However, there is no description given to the player about what the effects of those herbs are. In fact: The OD&D equipment list has no explicit explanation to any of the items featured therein (including armor, weapons, steeds, etc.; some you have to track down in other places or books, while weapons in fact have no distinctions from one to another in the original LBBs.) The herbs were copied forward into later edition equipment lists, but still received no explication to the players on their effects.
Let's see if we can piece together the intentions from different sources. Using Wikipedia may give you some clues, but I'd like to narrow down what was on the designer's mind in this regard, if we can.
I think it's the case that in OD&D, only one of those herbs is ever referenced at all (emphasis mine throughout this article):
Vampires cannot abide the smell of garlic, the face of a mirror, or the sight of cross. They will fall back from these if strongly presented. [OD&D Vol-2, p. 10]
So that's something, but the phrase "fall back" is at least a bit ambiguous. Let's skip forward to Gygax's AD&D project, and first check in on the DMG, which conveniently includes "Appendix J: Herbs, Spices, and Medicinal Vegetables". This features a very short, inspirational suggestion of possible uses for about 150 herbal types. Fortunately, the three on the equipment list are included:
Notice that a rather specific usage against a D&D-game monster is included as the last element in each of those suggestions. Now let's turn to the AD&D Monster Manual (which was published earlier, of course) for some more detail. Regarding vampires and garlic:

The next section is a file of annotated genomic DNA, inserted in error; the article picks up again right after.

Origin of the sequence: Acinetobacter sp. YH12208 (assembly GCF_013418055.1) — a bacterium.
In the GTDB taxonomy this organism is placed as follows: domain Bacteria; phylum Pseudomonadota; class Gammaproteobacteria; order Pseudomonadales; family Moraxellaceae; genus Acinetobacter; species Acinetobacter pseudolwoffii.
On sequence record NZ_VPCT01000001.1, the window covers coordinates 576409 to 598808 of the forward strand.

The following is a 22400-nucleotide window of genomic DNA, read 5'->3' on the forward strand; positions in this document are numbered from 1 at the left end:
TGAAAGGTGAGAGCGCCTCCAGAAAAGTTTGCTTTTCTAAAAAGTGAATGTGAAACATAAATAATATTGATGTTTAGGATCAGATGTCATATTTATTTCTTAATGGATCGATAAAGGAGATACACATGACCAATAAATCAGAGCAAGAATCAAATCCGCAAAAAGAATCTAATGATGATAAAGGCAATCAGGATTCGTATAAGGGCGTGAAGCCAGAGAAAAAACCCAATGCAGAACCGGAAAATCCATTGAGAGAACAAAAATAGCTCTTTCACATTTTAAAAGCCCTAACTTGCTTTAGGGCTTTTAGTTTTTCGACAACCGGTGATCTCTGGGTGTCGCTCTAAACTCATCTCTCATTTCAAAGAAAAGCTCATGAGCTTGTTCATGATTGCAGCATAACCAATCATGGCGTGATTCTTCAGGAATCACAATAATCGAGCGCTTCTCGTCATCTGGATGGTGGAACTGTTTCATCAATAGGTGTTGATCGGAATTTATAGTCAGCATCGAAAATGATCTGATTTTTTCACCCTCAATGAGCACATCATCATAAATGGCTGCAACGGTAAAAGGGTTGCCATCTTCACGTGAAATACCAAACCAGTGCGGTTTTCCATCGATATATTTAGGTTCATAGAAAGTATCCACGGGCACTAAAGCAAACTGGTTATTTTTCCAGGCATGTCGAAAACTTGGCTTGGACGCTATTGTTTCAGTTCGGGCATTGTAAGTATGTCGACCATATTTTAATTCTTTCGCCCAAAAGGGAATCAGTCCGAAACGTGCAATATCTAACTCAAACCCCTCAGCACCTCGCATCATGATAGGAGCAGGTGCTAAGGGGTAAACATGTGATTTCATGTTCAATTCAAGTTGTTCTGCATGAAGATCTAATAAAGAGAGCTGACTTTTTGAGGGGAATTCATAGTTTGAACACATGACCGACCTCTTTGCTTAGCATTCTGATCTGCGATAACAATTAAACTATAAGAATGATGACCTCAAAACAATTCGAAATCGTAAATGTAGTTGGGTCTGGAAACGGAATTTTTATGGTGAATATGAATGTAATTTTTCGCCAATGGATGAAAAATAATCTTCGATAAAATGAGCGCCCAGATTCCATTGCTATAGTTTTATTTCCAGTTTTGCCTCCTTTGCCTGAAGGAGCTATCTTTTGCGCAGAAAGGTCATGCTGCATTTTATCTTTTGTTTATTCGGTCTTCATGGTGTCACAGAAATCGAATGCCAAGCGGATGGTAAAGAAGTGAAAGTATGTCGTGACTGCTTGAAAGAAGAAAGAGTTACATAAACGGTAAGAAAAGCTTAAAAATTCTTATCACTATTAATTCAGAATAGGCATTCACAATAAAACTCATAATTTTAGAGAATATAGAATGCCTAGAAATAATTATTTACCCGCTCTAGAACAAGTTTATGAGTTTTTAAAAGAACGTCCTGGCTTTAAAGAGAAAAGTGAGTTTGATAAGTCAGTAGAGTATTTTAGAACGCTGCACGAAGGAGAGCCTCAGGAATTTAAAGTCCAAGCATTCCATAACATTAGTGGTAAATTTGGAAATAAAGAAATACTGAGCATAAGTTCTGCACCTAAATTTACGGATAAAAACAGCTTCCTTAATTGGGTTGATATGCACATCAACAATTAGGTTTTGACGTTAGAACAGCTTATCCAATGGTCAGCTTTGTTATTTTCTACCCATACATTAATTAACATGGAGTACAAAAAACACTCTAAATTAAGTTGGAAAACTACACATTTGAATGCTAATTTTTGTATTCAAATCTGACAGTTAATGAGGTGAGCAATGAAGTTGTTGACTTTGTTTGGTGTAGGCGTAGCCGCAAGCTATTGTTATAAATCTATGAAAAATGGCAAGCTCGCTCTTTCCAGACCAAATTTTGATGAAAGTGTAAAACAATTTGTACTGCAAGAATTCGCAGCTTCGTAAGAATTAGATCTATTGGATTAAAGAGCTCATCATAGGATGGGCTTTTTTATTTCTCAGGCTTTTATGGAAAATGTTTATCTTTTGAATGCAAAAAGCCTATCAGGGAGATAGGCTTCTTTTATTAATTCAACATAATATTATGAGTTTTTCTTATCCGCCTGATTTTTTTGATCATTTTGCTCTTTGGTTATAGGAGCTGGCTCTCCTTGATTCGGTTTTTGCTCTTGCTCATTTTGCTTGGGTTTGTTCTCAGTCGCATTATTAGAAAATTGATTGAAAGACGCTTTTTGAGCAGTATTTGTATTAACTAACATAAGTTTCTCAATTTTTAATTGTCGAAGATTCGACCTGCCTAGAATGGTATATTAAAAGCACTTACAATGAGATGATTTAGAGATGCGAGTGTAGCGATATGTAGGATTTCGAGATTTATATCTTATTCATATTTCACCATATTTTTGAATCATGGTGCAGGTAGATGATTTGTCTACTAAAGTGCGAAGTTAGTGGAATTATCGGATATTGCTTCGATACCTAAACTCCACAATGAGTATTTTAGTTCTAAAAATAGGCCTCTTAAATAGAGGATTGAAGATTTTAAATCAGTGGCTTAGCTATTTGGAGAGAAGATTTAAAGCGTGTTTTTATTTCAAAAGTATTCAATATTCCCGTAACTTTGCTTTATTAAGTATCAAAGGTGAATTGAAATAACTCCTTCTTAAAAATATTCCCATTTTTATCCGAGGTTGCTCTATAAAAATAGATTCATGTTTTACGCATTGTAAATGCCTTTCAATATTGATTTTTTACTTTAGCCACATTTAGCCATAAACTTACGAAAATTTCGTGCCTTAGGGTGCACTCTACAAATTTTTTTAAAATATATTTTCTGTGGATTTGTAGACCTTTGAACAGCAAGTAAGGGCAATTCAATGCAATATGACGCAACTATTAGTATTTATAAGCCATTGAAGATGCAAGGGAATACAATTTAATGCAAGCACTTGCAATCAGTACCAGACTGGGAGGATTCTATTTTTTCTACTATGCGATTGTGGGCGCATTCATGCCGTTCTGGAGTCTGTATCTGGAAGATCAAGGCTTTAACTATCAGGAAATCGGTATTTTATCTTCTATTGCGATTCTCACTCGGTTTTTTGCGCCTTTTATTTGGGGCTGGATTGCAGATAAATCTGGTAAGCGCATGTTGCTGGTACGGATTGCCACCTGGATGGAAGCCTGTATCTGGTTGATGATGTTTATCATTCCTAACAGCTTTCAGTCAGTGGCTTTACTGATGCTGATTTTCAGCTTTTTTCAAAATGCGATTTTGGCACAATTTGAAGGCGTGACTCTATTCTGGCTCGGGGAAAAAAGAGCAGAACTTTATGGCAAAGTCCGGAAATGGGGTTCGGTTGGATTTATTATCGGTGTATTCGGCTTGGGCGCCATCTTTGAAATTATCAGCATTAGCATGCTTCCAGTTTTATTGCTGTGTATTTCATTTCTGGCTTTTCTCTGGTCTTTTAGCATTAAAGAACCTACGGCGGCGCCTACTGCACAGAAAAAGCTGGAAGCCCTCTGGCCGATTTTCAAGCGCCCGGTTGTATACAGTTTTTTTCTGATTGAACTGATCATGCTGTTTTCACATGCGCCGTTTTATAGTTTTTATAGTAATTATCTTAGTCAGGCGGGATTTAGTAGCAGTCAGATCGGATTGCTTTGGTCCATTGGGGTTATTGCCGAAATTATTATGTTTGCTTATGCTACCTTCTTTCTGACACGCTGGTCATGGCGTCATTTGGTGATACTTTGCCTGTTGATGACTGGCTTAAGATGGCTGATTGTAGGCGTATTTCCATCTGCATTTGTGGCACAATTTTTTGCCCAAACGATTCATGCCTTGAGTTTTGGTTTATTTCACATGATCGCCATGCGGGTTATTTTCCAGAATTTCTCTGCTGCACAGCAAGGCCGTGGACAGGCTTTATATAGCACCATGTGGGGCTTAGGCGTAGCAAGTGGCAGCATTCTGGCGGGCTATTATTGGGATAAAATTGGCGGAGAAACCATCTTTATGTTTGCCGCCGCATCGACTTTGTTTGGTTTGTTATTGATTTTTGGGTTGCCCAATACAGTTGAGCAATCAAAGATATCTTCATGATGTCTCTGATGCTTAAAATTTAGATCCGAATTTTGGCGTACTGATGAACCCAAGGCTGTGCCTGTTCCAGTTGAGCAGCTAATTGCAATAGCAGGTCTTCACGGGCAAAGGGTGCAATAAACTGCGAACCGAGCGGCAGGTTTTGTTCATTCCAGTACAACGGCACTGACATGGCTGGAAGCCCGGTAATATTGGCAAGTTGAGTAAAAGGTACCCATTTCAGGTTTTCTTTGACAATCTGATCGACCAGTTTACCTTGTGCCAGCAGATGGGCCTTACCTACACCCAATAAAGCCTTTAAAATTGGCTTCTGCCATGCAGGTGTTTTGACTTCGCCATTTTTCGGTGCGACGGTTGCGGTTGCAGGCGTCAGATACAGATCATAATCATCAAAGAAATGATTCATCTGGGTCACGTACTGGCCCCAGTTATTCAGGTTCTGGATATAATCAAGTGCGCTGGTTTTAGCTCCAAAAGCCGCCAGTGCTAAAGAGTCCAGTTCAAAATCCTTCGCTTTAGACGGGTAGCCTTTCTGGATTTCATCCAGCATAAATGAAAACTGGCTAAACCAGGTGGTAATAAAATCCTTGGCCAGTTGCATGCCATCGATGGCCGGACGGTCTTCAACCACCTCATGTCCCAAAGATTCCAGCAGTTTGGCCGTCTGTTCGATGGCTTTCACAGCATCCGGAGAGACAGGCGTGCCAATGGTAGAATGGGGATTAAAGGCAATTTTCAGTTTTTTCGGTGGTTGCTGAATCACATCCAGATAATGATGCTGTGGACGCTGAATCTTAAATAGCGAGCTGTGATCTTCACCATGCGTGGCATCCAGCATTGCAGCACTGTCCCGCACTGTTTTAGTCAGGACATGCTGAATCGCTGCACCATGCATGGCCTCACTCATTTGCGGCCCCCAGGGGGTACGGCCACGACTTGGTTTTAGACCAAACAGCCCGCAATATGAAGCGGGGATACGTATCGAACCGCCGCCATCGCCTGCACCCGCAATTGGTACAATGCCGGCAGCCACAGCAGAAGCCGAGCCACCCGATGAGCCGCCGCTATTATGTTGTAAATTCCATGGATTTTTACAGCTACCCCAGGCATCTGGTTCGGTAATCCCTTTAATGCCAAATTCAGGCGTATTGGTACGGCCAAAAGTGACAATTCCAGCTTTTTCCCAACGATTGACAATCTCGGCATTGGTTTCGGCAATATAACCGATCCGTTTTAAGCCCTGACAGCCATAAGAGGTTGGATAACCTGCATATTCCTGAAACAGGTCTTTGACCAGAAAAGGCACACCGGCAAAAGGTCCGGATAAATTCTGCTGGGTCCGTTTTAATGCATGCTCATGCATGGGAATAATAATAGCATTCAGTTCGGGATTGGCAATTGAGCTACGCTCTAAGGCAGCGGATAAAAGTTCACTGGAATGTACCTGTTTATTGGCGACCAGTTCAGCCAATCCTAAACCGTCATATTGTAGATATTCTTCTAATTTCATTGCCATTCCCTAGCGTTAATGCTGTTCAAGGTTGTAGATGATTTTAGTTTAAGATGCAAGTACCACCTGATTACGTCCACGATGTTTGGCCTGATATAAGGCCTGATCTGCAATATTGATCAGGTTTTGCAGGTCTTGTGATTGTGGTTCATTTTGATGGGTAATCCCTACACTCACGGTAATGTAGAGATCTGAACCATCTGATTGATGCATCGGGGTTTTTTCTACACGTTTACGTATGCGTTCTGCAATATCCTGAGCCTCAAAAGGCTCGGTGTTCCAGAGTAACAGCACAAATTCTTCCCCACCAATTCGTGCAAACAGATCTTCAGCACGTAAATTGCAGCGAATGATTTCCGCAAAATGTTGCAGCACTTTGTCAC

Vampires recoil from strong garlic, the face of a mirror, or a cross (or several other holy symbols of lawful good) if any of these objects are presented boldly. Note, however, that none of these devices harm or drive the monster off. They do cause a vampire to hesitate 1 to 4 rounds before attacking in the case of garlic... [AD&D MM, p. 99]
While in the entry for lycanthropes (werewolves, at. al.) we see this:
Any humanoid creature bitten by a lycanthrope for damage equal to or greater than 50% of its total potential, but not actually killed (and eaten), is infected by the disease of lycanthropy. If the person is carrying belladonna there is a 25% chance that this will cure the affliction if eaten within one hour. Note that this infusion will incapacitate the person for 1-4 days and there is a 1% chance of the poison in it killing the creature. [AD&D MM, p. 63]
The above is basically repeated in the DMG section on lycanthropy, along with the following tidbit:
If the adventurer decides to be cured and the methods mentioned thus far have been unsuccessful, he or she may take refuge in a holy/unholy place such as a monastery or an abbey. There the clerics can administer to the afflicted one holy/unholy water laced with a goodly amount of wolfsbane and belladonna prepared by the spiritual methods of that particular religion. This potation is to be consumed by the victim at least twice a day from a silver chalice. No adventuring may be done by the character while he or she is being treated by the clerics. After a month or more (depending upon how advanced the disease is) the player character should be cured and somewhat poorer in the purse, as this procedure is very costly. [AD&D DMG, p. 22]
Obviously, this particular usage (of either wolfsbane or belladonna) is of no use to adventurers actively exploring a dungeon. Garlic and belladonna are also mentioned in DMG Appendix O, in the example of encumbrance among the equipment carried by the magic-user Dimwall. The only other reference I can find is in the PHB, where garlic is given as the material component to the spell slow poison.
So while no in-game use for wolvesbane was specified by Gygax, Moldvay in his D&D Basic rules included this: